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Emergency Department Management of Patients With Thermal Burns (Trauma CME)

Emergency Department Management of Patients With Thermal Burns (Trauma CME)

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  Issue Info

Author: Juliana Tolles, MD, MHS

Peer Reviewers: Boyd Burns, DO; Christopher Palmer, MD

Publication Date: February 1, 2018

CME Expiration Date: February 1, 2021

CME Credits: 4 AMA PRA Category 1 CreditsTM, 4 ACEP Category I Credits, 4 AAFP Prescribed Credits, 4 AOA Category 2A or 2B Credits. Included as part of the 4 credits, this CME activitiy is eligible for 4 Trauma Credits.

PubMed ID: 29369586

  About this Issue

Classifying and measuring thermal burns in the ED will dictate all of the treatment decisions that follow:

  • First-degree, second-degree, third-degree burns: How can you tell?
  • How should you calculate the total body surface area of burns?
  • IV fluids: what kind and how much? How can you tell when you've given the right amount?
  • Wound care: when should you debride blisters, and should you use silver dressings?
  • Escharotomy: when must it be done?
  • Was it really an accident or was it abuse?
  • Referral: How do you know when to refer a patient to a burn center? 
  Issue Features
  Table of Contents
  1. Abstract
  2. Case Presentations
  3. Introduction
  4. Critical Appraisal of the Literature
  5. Etiology and Pathophysiology
  6. Differential Diagnosis
  7. Prehospital Care
    1. Prehospital Administration of Hydroxocobalamin
    2. Prehospital Cooling
    3. Prehospital Pain Management
  8. Emergency Department Evaluation
    1. History
    2. Physical Examination
  9. Diagnostic Studies
    1. Laboratory Testing
      1. Chemistry Panel
      2. Complete Blood Cell Count
      3. Arterial Blood Gas With CO-Oximetry Testing
      4. Lactate Level
      5. Cyanide Level
      6. Type and Screen
      7. Urine Pregnancy Testing
    2. Imaging
      1. Chest X-Ray
      2. Computed Tomography
      3. Bronchoscopy
  10. Treatment
    1. Airway Management
      1. Managing Inhalation Injury
      2. Carbon Monoxide and Cyanide Toxicity
    2. Cooling
    3. Intravenous Fluid Resuscitation
      1. Choosing Resuscitation Fluids
      2. Fluid Volume Resuscitation Formulas
      3. Monitoring Fluid Resuscitation
      4. Blood Transfusion
    4. Wound Care
      1. Unroofing, Debridement, and Surgical Excision
      2. Escharotomy
      3. Ocular Burns
    5. Antibiotics
    6. Pain Control
    7. Tetanus Prophylaxis
  11. Special Populations
    1. Pediatric Patients
    2. Pregnant Patients
  12. Controversies and Cutting Edge
    1. Analgesia
    2. Wound Care Controversies
    3. Assessment of Burn Depth With Laser Doppler Imaging
  13. Disposition
  14. Summary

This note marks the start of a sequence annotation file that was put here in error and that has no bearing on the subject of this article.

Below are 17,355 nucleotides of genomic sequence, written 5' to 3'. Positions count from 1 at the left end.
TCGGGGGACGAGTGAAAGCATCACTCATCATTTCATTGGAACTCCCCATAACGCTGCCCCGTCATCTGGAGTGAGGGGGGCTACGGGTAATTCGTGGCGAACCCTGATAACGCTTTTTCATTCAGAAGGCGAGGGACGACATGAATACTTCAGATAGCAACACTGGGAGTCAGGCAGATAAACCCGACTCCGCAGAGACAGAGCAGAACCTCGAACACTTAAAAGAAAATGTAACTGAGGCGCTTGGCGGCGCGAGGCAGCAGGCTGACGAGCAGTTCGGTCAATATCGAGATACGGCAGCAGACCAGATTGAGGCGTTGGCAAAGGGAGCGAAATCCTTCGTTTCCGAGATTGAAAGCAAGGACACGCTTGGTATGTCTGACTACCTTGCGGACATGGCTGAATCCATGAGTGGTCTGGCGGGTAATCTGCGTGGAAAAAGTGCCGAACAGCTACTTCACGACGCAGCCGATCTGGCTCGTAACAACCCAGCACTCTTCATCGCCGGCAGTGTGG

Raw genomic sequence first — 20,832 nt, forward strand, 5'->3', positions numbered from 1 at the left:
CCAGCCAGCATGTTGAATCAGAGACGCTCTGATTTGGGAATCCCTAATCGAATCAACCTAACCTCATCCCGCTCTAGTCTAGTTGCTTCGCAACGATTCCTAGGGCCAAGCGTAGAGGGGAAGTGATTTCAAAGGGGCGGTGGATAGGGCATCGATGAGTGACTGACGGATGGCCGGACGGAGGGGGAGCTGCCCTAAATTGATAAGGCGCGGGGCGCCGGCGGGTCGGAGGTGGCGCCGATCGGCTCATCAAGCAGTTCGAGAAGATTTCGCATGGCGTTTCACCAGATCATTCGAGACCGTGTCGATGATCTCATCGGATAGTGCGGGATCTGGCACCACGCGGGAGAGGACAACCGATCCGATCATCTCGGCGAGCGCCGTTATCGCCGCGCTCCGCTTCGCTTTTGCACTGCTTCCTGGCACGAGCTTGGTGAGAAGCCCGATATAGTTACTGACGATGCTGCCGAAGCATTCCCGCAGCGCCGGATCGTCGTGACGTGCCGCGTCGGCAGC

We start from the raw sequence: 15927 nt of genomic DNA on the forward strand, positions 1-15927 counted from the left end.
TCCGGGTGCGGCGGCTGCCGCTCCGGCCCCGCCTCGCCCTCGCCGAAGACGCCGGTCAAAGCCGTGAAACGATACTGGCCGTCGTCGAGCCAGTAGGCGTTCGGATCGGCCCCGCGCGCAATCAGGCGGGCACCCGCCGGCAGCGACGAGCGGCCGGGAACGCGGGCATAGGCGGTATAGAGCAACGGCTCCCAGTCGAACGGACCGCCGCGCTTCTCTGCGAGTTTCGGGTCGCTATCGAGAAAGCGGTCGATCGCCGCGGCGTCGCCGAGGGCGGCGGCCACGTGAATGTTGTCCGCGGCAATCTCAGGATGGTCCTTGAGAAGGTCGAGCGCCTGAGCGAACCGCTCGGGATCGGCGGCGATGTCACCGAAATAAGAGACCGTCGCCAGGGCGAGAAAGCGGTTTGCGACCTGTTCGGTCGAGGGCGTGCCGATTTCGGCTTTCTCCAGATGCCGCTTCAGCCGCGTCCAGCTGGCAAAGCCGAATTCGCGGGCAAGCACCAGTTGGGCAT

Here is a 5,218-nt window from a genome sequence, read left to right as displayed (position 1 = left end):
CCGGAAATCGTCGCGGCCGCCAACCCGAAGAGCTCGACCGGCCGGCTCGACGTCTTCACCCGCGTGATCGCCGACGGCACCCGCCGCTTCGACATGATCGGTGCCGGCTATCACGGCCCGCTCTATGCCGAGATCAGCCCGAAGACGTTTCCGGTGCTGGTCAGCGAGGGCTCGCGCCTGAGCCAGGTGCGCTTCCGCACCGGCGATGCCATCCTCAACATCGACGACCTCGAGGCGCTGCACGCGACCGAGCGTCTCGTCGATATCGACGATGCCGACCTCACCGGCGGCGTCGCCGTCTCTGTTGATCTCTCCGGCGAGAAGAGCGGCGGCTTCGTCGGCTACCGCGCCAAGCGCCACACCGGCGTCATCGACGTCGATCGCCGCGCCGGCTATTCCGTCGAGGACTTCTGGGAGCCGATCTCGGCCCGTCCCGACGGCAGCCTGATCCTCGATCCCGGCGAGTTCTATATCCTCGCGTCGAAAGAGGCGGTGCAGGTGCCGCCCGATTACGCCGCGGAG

15. Risk Management Pitfalls for Management of Burn Patients in the Emergency Department
  16. Time- and Cost-Effective Strategies
  17. Case Conclusions
  18. Key Points
  19. Clinical Pathway for Management of Burns in the Emergency Department
  20. Tables and Figures
    1. Table 1. Classification of Burns by Depth
    2. Table 2. Physical Examination of Burn Patients
    3. Table 3. Common Intravenous Resuscitation Formulas for Adult Burn Patients
    4. Table 4. Occlusive Dressings for Partial-Thickness Burns
    5. Table 5. Topical Therapies for Partial-Thickness Burns
    6. Table 6. Centers for Disease Control and Prevention Guidelines for Tetanus Wound Management
    7. Table 7. American Burn Association Burn Center Referral Criteria
    8. Figure 1. Zones of Burn
    9. Figure 2. Illustration of Burn Depth Classifications
    10. Figure 3. Lund and Browder Chart
    11. Figure 4. Rule of Nines
    12. Figure 5. Escharotomy
    13. Figure 6. Accidental Versus Intentional Scald
  21. References


  CME Information

Accreditation: EB Medicine is accredited by the Accreditation Council for Continuing Medical Education (ACCME) to provide continuing medical education for physicians. This activity has been planned and implemented in accordance with the accreditation requirements and policies of the ACCME.

Credit Designation: EB Medicine designates this enduring material for a maximum of 4 AMA PRA Category 1 Credits™. Physicians should claim only the credit commensurate with the extent of their participation in the activity.

Specialty CME: Included as part of the 4 credits, this CME activity is eligible for 4 Trauma CME credits, subject to your state and institutional approval.

Faculty Disclosures: It is the policy of EB Medicine to ensure objectivity, balance, independence, transparency, and scientific rigor in all CME-sponsored educational activities. All faculty participating in the planning or implementation of a sponsored activity are expected to disclose to the audience any relevant financial relationships and to assist in resolving any conflict of interest that may arise from the relationship. In compliance with all ACCME Essentials, Standards, and Guidelines, all faculty for this CME activity were asked to complete a full disclosure statement. The information received is as follows: Dr. Tolles, Dr. Burns, Dr. Palmer, Dr. Mishler, Dr. Toscano, and their related parties report no significant financial interest or other relationship with the manufacturer(s) of any commercial product(s) discussed in this educational presentation.Dr. Jagoda made the following disclosures: Consultant, Daiichi Sankyo Inc; Consultant, Pfizer Inc; Consultant, Banyan Biomarkers Inc; Consulting fees, EB Medicine.

Commercial Support: This issue of Emergency Medicine Practice did not receive any commercial support.

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Last Modified: 07/19/2018
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